Being scared of the dentist is a common part of childhood.

Children often don’t understand what’s going on or why they’re being subjected to all of these people in masks and whirring metal instruments. There are strange sights, sounds, smells, and bright lights, and you have to sit still while a stranger puts tools in your mouth.

This fear is completely understandable, but it’s important to calm it early in life. Children who are afraid of the dentist can grow into dental-phobic adults, 9-20% of whom may skip dental appointments due to anxiety.

If your child is already scared of the dentist or you want to make sure they never become afraid in the first place, keep reading to find out how to turn dental cleanings into a positive experience.

Don’t Wait Too Long for Their First Visit

The earlier you expose your child to dental cleanings, the less likely they are to be afraid of it. Dentists recommend that you take your child for their first appointment as soon as they get their first baby teeth. At the latest, take them before they reach their first birthday.

Once your child is old enough to develop a fear of certain locations, they’ll already be used to the dentist’s office, and might even look forward to playing with the toys in the waiting room or getting a sticker afterward. And, more importantly, visiting the dentist early on can help prevent toddler tooth decay.

Play Pretend

Children learn about the world around them through the power of play. As such, playtime is a great way to get over the fear of new experiences.

When you’re teaching your child to brush and floss their teeth, try turning it into a make-believe dental appointment. Pretend that you’re the dentist while brushing their teeth, and let them take a turn by caring for the “teeth” of their dolls and stuffed animals.

By associating oral hygiene with a fun learning activity, you can make a trip to the dentist something to be excited about instead of something to fear.

Use Positive Language

When your child inevitably asks questions about the dentist, make sure you use simple, positive language to answer them. Avoid warning them about things like pain and loud noises, as they might choose to fixate on those parts of the experience.

Instead, tell them about how the dentist will count their teeth and clean them so they can keep their smile healthy and strong. Save the technical language—like shots and cavities—for the dentist to explain. They likely have a tried and true method of telling kids what to expect.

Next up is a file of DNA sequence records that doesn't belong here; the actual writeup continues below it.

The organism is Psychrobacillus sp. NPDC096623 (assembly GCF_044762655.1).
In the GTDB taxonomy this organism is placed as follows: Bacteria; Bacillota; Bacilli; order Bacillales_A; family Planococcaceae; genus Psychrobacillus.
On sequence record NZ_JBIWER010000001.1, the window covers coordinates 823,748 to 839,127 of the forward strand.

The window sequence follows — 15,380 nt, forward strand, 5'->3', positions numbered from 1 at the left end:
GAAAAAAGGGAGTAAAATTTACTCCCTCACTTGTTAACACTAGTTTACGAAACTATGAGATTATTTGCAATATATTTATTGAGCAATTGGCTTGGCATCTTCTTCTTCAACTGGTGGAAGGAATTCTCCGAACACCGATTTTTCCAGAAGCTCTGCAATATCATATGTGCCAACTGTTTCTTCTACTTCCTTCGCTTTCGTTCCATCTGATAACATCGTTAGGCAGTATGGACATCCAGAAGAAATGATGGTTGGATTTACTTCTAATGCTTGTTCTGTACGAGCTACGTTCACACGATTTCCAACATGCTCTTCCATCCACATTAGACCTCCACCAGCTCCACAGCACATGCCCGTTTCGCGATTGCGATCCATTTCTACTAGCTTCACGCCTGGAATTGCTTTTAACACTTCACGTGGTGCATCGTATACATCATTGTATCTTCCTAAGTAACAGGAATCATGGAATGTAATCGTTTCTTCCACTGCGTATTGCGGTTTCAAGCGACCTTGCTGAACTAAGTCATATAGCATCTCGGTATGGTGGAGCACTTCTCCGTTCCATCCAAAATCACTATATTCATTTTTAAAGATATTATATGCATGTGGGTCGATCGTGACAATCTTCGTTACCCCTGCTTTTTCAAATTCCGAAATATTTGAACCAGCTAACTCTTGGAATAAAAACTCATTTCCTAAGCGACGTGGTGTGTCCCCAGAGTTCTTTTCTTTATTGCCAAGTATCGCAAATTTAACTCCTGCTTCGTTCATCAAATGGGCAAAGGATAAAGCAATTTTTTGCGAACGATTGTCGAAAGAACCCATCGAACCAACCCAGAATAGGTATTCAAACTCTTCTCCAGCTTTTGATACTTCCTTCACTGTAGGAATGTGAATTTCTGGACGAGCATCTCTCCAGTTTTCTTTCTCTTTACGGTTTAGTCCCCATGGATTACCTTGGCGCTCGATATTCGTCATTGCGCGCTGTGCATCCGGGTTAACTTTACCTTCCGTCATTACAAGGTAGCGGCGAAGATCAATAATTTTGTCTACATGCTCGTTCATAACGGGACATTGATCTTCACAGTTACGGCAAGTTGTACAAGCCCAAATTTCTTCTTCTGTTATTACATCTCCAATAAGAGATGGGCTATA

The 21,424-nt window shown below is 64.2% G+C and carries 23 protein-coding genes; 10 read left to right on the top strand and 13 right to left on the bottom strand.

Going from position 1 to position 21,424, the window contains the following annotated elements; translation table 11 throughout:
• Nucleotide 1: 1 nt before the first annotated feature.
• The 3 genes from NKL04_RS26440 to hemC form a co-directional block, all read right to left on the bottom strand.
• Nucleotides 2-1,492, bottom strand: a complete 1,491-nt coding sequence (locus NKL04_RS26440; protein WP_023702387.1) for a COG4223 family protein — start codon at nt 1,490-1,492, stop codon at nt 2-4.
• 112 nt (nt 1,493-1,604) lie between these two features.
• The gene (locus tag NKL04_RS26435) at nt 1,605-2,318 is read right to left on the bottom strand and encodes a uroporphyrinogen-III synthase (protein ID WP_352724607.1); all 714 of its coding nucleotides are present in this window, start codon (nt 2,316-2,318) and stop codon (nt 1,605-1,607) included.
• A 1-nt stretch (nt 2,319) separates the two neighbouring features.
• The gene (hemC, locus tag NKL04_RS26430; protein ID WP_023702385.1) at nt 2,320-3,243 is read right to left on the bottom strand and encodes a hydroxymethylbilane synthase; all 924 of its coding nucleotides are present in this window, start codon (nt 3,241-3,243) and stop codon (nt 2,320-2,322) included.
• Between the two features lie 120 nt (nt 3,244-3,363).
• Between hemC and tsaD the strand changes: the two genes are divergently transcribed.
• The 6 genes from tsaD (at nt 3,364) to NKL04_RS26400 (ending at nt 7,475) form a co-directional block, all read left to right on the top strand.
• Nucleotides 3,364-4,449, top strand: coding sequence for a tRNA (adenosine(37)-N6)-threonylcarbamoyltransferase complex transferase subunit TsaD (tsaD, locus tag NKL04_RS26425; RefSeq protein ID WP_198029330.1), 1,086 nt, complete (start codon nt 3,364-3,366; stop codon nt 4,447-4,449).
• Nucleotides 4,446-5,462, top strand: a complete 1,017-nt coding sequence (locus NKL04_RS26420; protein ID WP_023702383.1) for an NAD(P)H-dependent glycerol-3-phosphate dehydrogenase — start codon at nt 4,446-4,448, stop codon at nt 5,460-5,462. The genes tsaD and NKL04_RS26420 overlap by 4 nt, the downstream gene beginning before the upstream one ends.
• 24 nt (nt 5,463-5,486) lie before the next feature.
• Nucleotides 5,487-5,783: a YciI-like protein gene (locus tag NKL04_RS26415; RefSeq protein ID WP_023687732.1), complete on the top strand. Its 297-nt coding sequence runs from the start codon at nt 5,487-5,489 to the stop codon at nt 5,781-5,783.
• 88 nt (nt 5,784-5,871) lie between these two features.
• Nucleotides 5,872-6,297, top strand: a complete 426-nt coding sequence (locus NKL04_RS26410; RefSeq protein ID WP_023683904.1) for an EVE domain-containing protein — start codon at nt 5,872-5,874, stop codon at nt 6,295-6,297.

Don’t Surprise Them

It’s a well-known fact that kids need routines to feel safe and secure. Childhood is filled with an onslaught of new and unexpected experiences, so having some things that they can expect to happen regularly helps restore a sense of order and calm.

To keep a dentist appointment from becoming a stressful event, treat it like you would any other routine activity. Let your child know ahead of time that they’ll be seeing the dentist, but also tell them what they’re doing before and after their appointment. Framing it as just one more part of a normal day can help abate some of their fear and uncertainty.

Use Positive Reinforcement Wisely

Giving your child something to look forward to after the dentist is a great way to decrease their anxiety, but be careful with how you make use of positive reinforcement.

Many parents will offer a reward by saying something like this: “If you do a good job at the dentist and don’t fuss or cry, we can go out for ice cream afterward!”

On the surface, that sounds like a motivating statement. Even so, there are two main problems with it.

The first is that by phrasing it as a reward for avoiding bad behavior, you’re suggesting that there may be a reason for the bad behavior in the first place. If your child hasn’t been to the dentist before, why would they expect to fuss or cry in the first place? Instead, frame the reward as the result of positive behavior, like being respectful.

Second, using sweets as a reward for dental can undermine the dentist’s message about avoiding sugar for oral health. While sugar in moderation is fine, it isn’t the best idea for your child to associate brushing their teeth with getting a sugary snack afterward. Instead, offer a reward like a sticker or a trip to the park.

Go to a Pediatric Dentistry Specialist

Adult dental offices can be intimidating places. Between the sterile white walls and large, strange equipment, they aren’t exactly a comforting place for children to be.

A pediatric dentistry office, however, is designed with children in mind. The equipment is smaller, the decor is fun and inviting, and the team understands how to keep children happy and calm.

What If They’re Still Inconsolable?

If your child screams and cries no matter what you do, it might make routine dental work impossible. On those rare occasions—or if they need a minor procedure done, like a filling—your dentist may be able to use a mild IV sedation to keep them calm. Talk to the dental team ahead of time to find out what their standard procedure is for overly-frightened children.

These Steps Can Help Your Child to Be Less Scared of the Dentist

Being a bit scared of the dentist is a fairly normal part of childhood. But if you approach it in the right way, your child will soon learn that getting your teeth cleaned is nothing to be nervous about. They might even start to look forward to their appointments!

If you’re looking for a pediatric dentist, check out Colleyville Children’s Dentistry. Our compassionate team works exclusively with children and knows how to make them feel safe and comfortable. Contact us today to get on the schedule and find out what to expect at your first visit.

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